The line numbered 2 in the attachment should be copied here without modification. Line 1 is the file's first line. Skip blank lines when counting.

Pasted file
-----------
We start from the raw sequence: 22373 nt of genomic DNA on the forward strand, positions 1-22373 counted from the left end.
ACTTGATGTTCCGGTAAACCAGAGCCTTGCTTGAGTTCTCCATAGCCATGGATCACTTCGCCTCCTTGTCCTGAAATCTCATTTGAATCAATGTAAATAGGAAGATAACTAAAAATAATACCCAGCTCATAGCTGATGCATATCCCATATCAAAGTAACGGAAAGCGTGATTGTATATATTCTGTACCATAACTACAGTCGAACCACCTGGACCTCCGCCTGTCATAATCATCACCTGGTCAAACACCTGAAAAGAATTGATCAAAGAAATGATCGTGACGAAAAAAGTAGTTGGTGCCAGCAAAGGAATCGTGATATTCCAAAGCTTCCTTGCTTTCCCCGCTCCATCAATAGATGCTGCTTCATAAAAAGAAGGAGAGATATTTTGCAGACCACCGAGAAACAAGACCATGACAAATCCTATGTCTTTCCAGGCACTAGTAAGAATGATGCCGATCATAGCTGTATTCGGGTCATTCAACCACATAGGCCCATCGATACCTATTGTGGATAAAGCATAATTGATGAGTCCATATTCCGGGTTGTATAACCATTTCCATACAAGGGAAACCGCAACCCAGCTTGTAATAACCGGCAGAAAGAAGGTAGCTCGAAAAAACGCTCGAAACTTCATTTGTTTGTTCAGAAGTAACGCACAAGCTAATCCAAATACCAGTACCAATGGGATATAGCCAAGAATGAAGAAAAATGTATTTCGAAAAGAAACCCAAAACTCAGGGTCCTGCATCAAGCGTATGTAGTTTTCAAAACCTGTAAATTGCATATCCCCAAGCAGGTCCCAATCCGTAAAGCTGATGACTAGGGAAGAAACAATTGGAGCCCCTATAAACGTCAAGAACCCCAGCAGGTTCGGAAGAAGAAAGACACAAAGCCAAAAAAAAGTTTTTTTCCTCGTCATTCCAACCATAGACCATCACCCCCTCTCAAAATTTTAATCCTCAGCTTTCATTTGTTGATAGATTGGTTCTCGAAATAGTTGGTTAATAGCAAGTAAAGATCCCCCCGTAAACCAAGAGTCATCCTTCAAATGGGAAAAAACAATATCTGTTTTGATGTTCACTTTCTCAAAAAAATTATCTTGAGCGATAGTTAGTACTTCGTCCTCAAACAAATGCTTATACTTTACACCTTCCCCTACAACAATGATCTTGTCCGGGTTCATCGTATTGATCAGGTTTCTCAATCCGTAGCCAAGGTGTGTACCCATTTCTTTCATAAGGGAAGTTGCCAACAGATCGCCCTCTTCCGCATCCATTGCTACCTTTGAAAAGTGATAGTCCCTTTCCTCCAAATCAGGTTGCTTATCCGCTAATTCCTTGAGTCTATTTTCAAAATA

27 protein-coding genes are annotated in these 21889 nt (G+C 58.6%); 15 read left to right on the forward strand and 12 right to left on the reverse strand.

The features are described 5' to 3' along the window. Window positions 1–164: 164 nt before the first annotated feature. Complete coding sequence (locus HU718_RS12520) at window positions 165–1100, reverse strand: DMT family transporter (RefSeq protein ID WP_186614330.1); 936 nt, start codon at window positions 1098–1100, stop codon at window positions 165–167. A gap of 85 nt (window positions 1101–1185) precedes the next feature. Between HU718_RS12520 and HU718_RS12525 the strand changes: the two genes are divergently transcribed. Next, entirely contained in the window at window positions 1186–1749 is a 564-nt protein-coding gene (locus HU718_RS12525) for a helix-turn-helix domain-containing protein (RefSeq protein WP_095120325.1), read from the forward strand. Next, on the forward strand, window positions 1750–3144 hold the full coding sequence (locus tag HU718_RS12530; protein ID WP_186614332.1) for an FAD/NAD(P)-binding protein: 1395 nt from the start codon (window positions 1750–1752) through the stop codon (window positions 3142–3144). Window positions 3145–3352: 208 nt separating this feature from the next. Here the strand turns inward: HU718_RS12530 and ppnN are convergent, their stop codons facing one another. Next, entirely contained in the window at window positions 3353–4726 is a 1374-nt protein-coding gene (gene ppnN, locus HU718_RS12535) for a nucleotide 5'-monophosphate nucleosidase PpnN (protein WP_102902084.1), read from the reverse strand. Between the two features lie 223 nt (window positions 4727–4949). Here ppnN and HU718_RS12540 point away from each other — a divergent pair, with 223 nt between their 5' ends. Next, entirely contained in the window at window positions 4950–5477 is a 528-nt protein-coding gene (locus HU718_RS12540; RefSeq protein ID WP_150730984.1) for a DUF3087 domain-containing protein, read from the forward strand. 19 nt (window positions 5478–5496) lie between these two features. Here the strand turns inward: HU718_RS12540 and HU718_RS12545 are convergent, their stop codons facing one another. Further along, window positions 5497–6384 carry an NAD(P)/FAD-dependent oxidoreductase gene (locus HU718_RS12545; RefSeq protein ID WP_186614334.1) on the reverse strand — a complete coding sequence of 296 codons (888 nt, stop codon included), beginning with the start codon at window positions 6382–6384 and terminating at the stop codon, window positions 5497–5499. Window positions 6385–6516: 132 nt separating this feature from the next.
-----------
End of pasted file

ACTTGATGTTCCGGTAAACCAGAGCCTTGCTTGAGTTCTCCATAGCCATGGATCACTTCGCCTCCTTGTCCTGAAATCTCATTTGAATCAATGTAAATAGGAAGATAACTAAAAATAATACCCAGCTCATAGCTGATGCATATCCCATATCAAAGTAACGGAAAGCGTGATTGTATATATTCTGTACCATAACTACAGTCGAACCACCTGGACCTCCGCCTGTCATAATCATCACCTGGTCAAACACCTGAAAAGAATTGATCAAAGAAATGATCGTGACGAAAAAAGTAGTTGGTGCCAGCAAAGGAATCGTGATATTCCAAAGCTTCCTTGCTTTCCCCGCTCCATCAATAGATGCTGCTTCATAAAAAGAAGGAGAGATATTTTGCAGACCACCGAGAAACAAGACCATGACAAATCCTATGTCTTTCCAGGCACTAGTAAGAATGATGCCGATCATAGCTGTATTCGGGTCATTCAACCACATAGGCCCATCGATACCTATTGTGGATAAAGCATAATTGATGAGTCCATATTCCGGGTTGTATAACCATTTCCATACAAGGGAAACCGCAACCCAGCTTGTAATAACCGGCAGAAAGAAGGTAGCTCGAAAAAACGCTCGAAACTTCATTTGTTTGTTCAGAAGTAACGCACAAGCTAATCCAAATACCAGTACCAATGGGATATAGCCAAGAATGAAGAAAAATGTATTTCGAAAAGAAACCCAAAACTCAGGGTCCTGCATCAAGCGTATGTAGTTTTCAAAACCTGTAAATTGCATATCCCCAAGCAGGTCCCAATCCGTAAAGCTGATGACTAGGGAAGAAACAATTGGAGCCCCTATAAACGTCAAGAACCCCAGCAGGTTCGGAAGAAGAAAGACACAAAGCCAAAAAAAAGTTTTTTTCCTCGTCATTCCAACCATAGACCATCACCCCCTCTCAAAATTTTAATCCTCAGCTTTCATTTGTTGATAGATTGGTTCTCGAAATAGTTGGTTAATAGCAAGTAAAGATCCCCCCGTAAACCAAGAGTCATCCTTCAAATGGGAAAAAACAATATCTGTTTTGATGTTCACTTTCTCAAAAAAATTATCTTGAGCGATAGTTAGTACTTCGTCCTCAAACAAATGCTTATACTTTACACCTTCCCCTACAACAATGATCTTGTCCGGGTTCATCGTATTGATCAGGTTTCTCAATCCGTAGCCAAGGTGTGTACCCATTTCTTTCATAAGGGAAGTTGCCAACAGATCGCCCTCTTCCGCATCCATTGCTACCTTTGAAAAGTGATAGTCCCTTTCCTCCAAATCAGGTTGCTTATCCGCTAATTCCTTGAGTCTATTTTCAAAATA